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Conservative Management of Acoustic Neurinomas: Prospective Study of Long-Term Changes in Tumor Volume and Auditory Function
18 March 2008 (online)
Recently reported retrospective analysis on the natural courses of acoustic neurinomas have disclosed that 26-86% of tumors show very slow, or no, growth for many years. To our knowledge, however, there have been no prospective analyses of the natural course of these tumors. We prospectively analyzed tumor growth as well as auditory function changes in 12 patients (13 tumors) managed conservatively. All 12 patients were advised to undergo both pure tone audiometry and magnetic resonance imaging at 3-4 month intervals for the first follow-up year and at 1-2 year intervals thereafter. Then, in the event of either significant tumor growth (> 20% volume increase) or hearing deterioration (> 10 dB), a decision would be made as to whether the patient should undergo either surgery or radiosurgery. A significant increase in tumor volume was confirmed in seven of the 13 tumors during the mean observation period of 564 days (88-1269 days). In another patient, though neither tumor growth nor worsening of auditory acuity was significant, the patient complained of subjective change in the symptoms. Therefore, we decided to treat eight (62%) of the 13 tumors. In contrast, neither tumor growth nor worsening of auditory acuity has as yet occurred in the remaining five tumors (38%) which have been observed for a mean period of 627 days (342-1377 days). Careful follow-up of these five patients is ongoing. Although further long-term follow-up is clearly necessary, conservative treatment appears to be a reasonable alternative to immediate treatment for selected patients with acoustic neurinomas.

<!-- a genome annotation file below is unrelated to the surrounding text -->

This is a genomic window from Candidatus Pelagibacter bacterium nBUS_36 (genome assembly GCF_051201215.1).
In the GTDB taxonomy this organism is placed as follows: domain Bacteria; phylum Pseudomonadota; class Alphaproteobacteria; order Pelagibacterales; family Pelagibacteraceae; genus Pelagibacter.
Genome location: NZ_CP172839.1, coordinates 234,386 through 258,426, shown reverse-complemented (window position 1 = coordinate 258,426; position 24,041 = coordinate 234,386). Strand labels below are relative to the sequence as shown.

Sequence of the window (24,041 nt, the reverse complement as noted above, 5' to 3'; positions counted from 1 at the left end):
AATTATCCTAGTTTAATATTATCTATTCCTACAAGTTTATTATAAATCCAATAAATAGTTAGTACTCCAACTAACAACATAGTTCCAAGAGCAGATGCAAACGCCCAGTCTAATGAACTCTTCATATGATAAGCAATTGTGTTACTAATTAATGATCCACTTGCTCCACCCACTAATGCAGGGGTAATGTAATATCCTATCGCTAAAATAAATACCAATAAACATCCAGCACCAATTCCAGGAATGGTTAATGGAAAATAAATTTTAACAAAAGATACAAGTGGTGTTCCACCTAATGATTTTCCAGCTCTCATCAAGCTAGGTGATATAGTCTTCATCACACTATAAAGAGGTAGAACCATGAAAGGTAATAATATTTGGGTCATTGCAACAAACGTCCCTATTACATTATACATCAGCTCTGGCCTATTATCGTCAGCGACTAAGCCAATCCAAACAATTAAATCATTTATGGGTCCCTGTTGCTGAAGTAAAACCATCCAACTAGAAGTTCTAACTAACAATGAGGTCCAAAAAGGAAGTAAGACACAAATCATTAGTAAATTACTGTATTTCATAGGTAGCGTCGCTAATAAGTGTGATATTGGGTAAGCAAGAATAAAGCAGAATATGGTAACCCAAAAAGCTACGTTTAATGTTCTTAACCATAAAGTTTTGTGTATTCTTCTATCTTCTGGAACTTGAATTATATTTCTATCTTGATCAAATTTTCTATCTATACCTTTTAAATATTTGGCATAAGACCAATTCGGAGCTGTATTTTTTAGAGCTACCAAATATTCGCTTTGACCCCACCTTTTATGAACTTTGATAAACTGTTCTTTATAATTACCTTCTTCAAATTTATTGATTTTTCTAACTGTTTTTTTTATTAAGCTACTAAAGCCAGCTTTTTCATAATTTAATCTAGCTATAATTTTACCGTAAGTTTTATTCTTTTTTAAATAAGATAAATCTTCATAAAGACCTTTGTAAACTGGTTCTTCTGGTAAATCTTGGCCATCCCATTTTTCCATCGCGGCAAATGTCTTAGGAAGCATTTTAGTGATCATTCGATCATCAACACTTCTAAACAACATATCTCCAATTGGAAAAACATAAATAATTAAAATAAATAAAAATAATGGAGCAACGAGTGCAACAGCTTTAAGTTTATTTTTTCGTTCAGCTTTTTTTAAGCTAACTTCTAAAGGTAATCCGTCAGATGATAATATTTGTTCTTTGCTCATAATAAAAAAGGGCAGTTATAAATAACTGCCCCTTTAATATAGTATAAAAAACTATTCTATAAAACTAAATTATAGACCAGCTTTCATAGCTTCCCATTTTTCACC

Acoustic Neurinoma - Natural Course - Radiosurgery - Surgery.